December 28, 1999
Dynamic Collaboration between BMA and Maryland Institute Celebrates 30-Year Career of Joyce J. Scott
December 28, 1999 (Baltimore, MD) The Baltimore Museum of Art and Maryland Institute, College of Art have joined forces to present a landmark exhibition celebrating the 30-year career of Joyce J. Scott, an internationally recognized multimedia and performance artist who makes Baltimore her home. Joyce J. Scott Kickin’ It with the Old Masters includes a retrospective, site-specific installations, and a newly commissioned performance piece, all showcasing the forceful vision, dazzling artistry, and biting social commentary of one of the most distinguished voices in contemporary art today. The artist’s first one-person show at a major museum, the exhibition is on display at The Baltimore Museum of Art from January 23 though May 21, 2000.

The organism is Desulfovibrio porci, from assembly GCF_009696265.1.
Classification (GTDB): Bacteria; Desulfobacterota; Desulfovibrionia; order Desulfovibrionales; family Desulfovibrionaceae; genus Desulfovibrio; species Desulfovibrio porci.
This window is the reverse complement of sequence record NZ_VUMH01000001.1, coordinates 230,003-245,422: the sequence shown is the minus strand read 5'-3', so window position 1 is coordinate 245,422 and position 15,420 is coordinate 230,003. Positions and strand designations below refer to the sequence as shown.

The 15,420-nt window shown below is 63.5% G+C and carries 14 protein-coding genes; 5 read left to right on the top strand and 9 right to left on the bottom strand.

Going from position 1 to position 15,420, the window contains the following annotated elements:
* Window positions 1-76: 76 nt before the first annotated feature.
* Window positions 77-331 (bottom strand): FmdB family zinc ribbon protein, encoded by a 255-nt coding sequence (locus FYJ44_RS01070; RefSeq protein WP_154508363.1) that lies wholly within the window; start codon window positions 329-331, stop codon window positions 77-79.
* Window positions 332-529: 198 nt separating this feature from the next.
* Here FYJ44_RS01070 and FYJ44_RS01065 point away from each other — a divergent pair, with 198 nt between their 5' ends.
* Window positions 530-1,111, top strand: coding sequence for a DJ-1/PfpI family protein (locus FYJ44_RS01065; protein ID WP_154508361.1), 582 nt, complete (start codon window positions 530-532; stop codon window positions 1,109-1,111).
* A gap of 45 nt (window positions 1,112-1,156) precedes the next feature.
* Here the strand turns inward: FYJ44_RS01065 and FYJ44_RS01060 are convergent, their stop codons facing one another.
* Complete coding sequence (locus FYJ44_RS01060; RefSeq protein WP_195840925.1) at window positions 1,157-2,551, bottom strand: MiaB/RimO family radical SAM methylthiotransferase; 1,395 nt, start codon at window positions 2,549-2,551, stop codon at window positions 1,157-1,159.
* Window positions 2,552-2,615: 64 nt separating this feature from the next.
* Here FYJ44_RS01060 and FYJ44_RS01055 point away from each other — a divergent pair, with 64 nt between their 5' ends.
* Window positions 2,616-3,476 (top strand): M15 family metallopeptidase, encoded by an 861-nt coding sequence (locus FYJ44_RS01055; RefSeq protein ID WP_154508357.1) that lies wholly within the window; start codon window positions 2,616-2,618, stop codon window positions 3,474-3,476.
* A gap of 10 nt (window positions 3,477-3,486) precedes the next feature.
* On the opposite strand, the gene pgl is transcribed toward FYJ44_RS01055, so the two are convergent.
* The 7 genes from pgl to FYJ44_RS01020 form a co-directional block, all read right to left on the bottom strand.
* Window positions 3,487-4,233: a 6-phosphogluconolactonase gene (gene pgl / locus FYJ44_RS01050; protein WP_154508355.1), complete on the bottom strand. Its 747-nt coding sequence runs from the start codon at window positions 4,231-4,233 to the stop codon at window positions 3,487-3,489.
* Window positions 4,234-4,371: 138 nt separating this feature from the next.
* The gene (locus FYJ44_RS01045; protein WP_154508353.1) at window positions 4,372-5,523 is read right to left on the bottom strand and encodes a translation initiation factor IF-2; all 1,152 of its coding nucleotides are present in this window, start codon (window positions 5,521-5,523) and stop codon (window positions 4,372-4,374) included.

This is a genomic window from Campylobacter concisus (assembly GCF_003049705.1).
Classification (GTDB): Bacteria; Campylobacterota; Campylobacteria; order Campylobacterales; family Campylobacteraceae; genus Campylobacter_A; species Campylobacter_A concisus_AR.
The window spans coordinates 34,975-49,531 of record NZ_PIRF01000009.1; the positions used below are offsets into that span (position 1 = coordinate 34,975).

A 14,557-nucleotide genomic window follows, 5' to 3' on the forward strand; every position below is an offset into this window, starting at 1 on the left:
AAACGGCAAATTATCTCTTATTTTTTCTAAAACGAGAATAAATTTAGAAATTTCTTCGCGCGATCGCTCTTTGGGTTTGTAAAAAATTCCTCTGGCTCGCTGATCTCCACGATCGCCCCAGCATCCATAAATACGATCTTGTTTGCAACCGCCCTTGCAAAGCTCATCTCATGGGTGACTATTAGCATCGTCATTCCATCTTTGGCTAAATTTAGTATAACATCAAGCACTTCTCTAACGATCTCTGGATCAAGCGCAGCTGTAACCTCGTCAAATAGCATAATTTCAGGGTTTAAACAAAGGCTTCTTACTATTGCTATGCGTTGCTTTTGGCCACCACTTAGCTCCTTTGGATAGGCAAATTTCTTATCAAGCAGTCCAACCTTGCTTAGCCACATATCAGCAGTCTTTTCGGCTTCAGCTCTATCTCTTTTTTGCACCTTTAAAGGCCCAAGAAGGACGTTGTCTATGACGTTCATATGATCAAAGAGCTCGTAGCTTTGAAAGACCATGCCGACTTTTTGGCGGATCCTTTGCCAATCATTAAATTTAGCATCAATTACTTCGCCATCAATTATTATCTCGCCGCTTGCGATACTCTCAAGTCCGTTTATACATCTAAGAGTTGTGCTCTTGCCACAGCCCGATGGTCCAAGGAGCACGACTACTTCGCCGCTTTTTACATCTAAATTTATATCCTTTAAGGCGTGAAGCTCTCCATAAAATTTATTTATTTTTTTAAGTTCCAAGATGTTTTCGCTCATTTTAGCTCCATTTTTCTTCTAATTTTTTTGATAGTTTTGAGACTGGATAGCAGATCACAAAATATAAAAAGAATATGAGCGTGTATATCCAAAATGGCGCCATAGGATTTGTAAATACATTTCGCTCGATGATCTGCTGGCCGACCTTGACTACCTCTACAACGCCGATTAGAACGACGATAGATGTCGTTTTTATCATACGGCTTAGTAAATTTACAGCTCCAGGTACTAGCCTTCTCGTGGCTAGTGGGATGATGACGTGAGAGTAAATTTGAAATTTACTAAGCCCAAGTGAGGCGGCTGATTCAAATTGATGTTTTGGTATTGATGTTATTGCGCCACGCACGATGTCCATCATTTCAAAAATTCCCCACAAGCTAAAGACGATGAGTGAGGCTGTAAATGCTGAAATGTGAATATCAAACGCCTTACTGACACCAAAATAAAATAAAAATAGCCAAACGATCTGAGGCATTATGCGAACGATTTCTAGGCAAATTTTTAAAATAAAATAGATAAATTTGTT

Joyce J. Scott Kickin’ It with the Old Masters illustrates the full range of Scott’s work with fiber arts, jewelry, beaded sculpture, prints, site-specific installations, and performance art, revealing a lifelong dialogue with the BMA and its collections, with the Maryland Institute—her alma mater—and with the Baltimore community. Featuring nearly 100 beautifully designed objects and installation pieces, the exhibition fills the Museum—not just a few galleries, but the façade of the building, the lobby of the original 1929 neoclassical Pope Building, an interior court and exterior courtyard, and a path that winds through the BMA’s collection, connecting the retrospective with an interpretive gallery on the Museum’s lower level. Layered with a vibrant, aesthetic beauty and—at times—scathing humor, Scott’s work offers her provocative interpretation of significant contemporary issues. From racism and violence to sexism and stereotypes, the exhibition explores gripping topics, standing as a bridge between the Old Master paintings visitors expect to see at art museums and contemporary American society.